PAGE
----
Monday, June 7, 2010

Samantha Bee's a Mom, but Do We Have to Talk About It All The Time?

Today the illustrious Jessica Wakeman has an interview with the equally illustrious Samantha Bee -- one of my favorite performers on The Daily Show. The interview touches on something that's hard to avoid: Samantha Bee is a mom. It definitely comes up in the interview, especially in her great answer to the following question.
Did becoming a parent at all affect what kind of humor you found funny? Are some topics off-limits now?

I don’t know that I ever found jokes about rape or murder too funny (laughs), but I guess it depends contextually. But no, I don’t think [becoming a parent] changed my sense of humor at all. I do think that [motherhood] did change my personality a little bit in that I became insanely sensitive to stories about child abuse. I never really personalized those news stories before and now I completely personalize them and I feel homicidal towards people who hurt children. It’s not like I ever supported [child abusers’] cause beforehand, but definitely I’ve taken so much of a harder line on people who are terrible to children. I don’t know where that came from! But I became homicidal-y protective of my children.

Samantha Bee is pretty public about the fact that she's a mom. She did many bits while pregnant and has even worked her pregnancy and motherhood into some sketches. Women out there who are mothers (I'm sure mine included) wouldn't argue with the fact that being a mother really changes you, but I'm always surprised when one of the first questions famous women are asked is about the fact that they're mothers.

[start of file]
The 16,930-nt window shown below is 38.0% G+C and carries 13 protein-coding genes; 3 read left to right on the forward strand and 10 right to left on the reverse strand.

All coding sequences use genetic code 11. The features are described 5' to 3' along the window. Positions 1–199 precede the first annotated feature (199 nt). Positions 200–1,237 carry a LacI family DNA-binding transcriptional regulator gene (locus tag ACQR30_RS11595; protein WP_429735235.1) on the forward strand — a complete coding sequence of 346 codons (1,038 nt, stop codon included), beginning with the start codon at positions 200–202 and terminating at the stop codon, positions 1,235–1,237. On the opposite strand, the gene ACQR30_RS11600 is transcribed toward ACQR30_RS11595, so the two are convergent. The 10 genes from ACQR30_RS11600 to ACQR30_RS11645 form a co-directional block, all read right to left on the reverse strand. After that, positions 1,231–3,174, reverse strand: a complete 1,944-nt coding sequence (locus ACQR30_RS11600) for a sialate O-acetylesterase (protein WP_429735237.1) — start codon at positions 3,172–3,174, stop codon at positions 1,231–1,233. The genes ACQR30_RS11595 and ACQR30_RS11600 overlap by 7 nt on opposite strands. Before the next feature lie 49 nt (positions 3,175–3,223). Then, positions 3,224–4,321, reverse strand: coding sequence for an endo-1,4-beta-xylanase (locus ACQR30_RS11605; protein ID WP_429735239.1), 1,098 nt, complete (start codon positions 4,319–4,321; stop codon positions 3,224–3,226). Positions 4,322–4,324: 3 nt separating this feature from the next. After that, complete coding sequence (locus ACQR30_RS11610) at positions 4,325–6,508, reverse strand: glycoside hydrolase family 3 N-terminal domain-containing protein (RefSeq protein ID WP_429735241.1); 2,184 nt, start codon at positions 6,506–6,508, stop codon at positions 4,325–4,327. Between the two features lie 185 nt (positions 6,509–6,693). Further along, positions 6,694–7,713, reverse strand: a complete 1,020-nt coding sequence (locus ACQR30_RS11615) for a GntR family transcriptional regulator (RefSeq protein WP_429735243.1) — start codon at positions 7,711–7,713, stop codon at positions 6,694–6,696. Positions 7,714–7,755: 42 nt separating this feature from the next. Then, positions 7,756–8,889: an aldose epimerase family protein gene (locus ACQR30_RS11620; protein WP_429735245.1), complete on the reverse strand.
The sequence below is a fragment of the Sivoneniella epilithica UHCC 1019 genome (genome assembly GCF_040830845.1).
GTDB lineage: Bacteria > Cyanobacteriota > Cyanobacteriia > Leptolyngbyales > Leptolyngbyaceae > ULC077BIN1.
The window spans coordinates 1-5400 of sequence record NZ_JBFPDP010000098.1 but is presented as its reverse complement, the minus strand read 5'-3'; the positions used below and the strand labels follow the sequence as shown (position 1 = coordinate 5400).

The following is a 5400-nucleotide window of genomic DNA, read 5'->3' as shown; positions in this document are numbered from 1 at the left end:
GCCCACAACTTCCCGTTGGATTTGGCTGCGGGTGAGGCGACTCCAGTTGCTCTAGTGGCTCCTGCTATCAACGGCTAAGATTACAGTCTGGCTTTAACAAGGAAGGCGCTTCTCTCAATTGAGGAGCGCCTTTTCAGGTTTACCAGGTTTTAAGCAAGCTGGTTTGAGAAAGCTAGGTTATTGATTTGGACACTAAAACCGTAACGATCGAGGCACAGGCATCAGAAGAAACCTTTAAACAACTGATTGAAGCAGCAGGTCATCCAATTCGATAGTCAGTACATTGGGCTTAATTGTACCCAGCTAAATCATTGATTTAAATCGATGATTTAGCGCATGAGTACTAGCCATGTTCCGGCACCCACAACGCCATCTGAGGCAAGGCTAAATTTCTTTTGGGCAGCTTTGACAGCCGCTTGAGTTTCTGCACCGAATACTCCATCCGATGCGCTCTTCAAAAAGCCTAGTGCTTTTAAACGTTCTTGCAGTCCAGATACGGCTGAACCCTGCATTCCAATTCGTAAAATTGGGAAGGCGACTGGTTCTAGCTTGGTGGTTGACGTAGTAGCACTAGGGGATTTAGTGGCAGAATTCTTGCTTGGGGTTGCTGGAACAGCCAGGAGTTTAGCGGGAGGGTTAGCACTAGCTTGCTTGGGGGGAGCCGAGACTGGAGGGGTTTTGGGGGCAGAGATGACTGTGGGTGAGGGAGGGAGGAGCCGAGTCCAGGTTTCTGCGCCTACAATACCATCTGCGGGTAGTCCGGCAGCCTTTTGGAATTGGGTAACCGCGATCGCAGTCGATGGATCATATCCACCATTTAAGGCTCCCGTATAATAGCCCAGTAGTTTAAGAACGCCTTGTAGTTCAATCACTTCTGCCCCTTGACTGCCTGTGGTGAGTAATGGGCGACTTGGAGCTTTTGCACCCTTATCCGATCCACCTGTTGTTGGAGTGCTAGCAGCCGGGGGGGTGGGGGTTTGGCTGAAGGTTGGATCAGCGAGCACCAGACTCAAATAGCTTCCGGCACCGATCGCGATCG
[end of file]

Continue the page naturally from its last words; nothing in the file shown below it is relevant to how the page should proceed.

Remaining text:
Case in point, Bee did an interview with Terry Gross on Fresh Air last week. It certainly wasn't the first question, but she made sure to ask her, (I'm paraphrasing here because I didn't transcribe and a full one isn't available on the website) "Isn't it hard to be a mother of three children while trying to have a career?"

Bee was hasty to note that The Daily Show is an extremely accommodating employer for her as a mother. While I'm sure it's a sentiment any mother of three (or any number, frankly) could sympathize with, I was still surprised that an interviewer of Gross' caliber would still think to ask the question (with subtext, of course) of how a woman can possibly have both a career and children.

Granted -- for those of you who listened to the whole interview, the question seemed related to the fact that Bee talks about her own family growing up so much, and Gross was couching the question in relation to how Bee's life now -- as a mother working with her husband -- is different from how it was growing up.

Still. I tend to sigh. Not because Bee is open about her place as a mother, but because there is still a part of us that finds motherhood and careers at least somewhat incompatible. In the dozens of interviews I've heard Gross conduct, I've never heard her ask male guests quite the same kind of question.

In any case, I'm a fan of Bee's work on The Daily Show, and I can't wait to read her new memoir, I Know I Am, But What Are You?.


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